Astrobiologists who study the water on Earth are curious about the atmosphere and other environments on other worlds, which could play host to life.
On the beautiful dwarf planet Ceres, considered by some to be the most Earth-like world in the solar system, scientists are currently studying a pond containing sulfur and cyanobacteria.
The most exciting space discoveries, however, are coming from the probe, Lucy, now in orbit around the dwarf planet.
This latest capture marks the first time that NASA has launched an instrument capable of detecting life, but not before a few other inadvertent trips.
Lucy is part of NASA’s largest planetary probe, the OSIRIS-REx mission, named after the “rebel hero” of ancient Greek mythology who was hitched to an asteroid as part of a voyaging vessel. The mission to study asteroids, first proposed in the 1960s, hopes to find small ones that could be empty gasboxes and empty reservoirs of ice. (Asteroids of this kind would be especially exciting for life-hunters, since they have yet to be sampled by past missions and could have a different composition than larger, Earth-like ones.)
Lucy is also a first for science, as it is the first space instrument that has autonomous image-taking capabilities. Previous rovers, for example, had to wait for commands from NASA engineers, or are sometimes too limited in their capabilities to move around for a long period of time. The independent autonomous segment of Lucy should enable researchers to take pictures at very low orbits, since these celestial bodies are typically in orbits that reach far into space. The craft could also capture images during times of low sunlight on the spacecraft, which means it could take advantage of powerful imagers on the surface for astrophotography or for high-resolution targeting.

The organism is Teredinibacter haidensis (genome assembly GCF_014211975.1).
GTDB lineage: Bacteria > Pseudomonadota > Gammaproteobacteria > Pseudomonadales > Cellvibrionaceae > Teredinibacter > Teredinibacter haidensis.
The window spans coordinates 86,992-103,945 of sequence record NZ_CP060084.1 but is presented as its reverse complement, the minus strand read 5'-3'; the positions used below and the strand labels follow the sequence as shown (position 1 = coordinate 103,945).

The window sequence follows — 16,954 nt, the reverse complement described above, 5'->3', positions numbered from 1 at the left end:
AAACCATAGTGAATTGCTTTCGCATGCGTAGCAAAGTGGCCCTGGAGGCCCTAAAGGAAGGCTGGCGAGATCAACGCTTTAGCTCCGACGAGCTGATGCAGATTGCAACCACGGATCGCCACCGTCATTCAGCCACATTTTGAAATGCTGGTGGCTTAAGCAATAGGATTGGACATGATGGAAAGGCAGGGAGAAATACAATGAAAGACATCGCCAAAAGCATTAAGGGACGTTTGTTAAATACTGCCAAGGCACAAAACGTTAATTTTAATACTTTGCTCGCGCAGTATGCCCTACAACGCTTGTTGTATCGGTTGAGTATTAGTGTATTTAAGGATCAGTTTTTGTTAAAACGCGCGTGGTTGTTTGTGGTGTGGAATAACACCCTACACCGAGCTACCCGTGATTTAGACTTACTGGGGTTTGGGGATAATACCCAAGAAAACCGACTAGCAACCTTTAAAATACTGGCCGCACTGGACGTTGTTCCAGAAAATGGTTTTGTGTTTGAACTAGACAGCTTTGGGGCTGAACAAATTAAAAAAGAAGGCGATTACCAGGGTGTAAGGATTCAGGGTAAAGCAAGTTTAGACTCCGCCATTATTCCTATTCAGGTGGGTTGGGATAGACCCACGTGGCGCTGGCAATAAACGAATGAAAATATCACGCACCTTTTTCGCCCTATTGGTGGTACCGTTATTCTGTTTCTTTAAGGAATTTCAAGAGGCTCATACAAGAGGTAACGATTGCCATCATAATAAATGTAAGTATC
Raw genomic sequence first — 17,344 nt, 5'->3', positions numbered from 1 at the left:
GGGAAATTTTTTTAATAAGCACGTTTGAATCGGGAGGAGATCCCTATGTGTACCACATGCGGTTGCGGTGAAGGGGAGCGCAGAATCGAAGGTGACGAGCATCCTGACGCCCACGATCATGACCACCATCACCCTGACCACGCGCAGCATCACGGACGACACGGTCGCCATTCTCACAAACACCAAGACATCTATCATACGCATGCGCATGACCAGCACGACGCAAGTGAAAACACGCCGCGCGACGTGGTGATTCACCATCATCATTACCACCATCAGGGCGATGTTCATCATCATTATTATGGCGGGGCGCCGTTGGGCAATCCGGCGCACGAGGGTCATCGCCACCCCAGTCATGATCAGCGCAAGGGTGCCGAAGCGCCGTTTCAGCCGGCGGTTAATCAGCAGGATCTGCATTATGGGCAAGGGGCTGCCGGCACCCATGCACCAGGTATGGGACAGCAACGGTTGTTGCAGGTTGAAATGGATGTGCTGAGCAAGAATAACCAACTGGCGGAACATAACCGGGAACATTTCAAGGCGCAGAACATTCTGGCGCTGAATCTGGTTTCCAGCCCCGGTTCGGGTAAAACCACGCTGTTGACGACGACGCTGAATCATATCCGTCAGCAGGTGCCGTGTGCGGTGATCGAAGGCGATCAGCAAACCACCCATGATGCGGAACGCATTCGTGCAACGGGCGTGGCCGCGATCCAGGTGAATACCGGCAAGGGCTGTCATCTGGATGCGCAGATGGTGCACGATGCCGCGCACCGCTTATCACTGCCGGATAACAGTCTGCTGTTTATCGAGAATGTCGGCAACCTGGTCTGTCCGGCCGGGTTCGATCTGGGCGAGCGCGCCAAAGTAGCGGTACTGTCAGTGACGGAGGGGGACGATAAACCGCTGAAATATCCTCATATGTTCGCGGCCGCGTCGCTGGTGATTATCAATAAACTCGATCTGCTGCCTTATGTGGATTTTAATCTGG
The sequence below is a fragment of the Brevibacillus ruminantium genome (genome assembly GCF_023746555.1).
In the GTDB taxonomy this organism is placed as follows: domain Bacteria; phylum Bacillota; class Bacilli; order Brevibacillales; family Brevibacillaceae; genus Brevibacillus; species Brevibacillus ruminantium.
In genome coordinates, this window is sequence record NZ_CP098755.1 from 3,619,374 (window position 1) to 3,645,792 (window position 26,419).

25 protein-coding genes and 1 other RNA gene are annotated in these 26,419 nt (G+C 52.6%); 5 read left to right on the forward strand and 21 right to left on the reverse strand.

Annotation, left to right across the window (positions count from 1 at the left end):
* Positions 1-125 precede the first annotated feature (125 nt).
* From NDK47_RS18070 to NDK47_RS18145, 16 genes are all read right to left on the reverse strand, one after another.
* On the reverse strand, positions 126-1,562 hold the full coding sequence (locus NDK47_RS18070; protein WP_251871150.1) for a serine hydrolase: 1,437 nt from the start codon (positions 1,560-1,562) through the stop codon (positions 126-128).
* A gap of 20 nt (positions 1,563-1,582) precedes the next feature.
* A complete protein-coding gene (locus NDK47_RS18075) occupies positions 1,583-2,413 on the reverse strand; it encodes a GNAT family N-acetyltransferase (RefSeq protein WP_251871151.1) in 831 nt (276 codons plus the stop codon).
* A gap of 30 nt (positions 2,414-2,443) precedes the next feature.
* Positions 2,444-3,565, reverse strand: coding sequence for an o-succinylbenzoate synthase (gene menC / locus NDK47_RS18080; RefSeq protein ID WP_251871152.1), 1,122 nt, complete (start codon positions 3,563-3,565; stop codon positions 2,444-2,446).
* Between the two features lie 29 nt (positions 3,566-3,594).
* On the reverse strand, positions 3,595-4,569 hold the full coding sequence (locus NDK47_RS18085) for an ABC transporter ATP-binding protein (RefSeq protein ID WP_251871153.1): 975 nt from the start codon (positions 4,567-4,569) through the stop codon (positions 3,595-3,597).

Lucy launched from California, headed to an orbit on the heel side of a small asteroid called Trykhan and slipped into orbit, according to the NASA website. But the spacecraft itself did not exactly follow the traditional launch path.
The probe hitched a ride on a small rocket launched from Japan, which remained on Earth for a few hours. A series of maneuvers meant that Lucy was out of contact with its ground team. The spacecraft should have re-established contact within a day, but there was not enough time for the ground team to launch another spacecraft — called the Nanoracks — to take Lucy on the return trip to Earth.
Lucy then flew hundreds of thousands of miles past New Zealand and the United States on its way back to California. Although scientists on Earth were worried about losing communication with the craft, Lucy reached its destination and was tracking its trajectory as it descended to a near-Earth orbit.
Some of the original aerospace engineers involved in developing Lucy are working on the Nanoracks, which are prepared to load Lucy with data and send it back to Earth as it makes the long voyage. These satellite-like pods will then dock with Lucy and begin monitoring the craft and collecting science data from the depths of space.
Tomorrow, Aug. 15, 2017, Lucy will re-enter Earth’s atmosphere and slam into the planet’s surface, with cameras trained on the crash to capture imagery and data to determine how it landed.
Next week, scientists and Lucy’s designers will welcome press to an event at NASA’s Jet Propulsion Laboratory in California to discuss the spacecraft’s journey. We will also have a special follow-up article when Lucy arrives at its destination and begins its mission of discovery.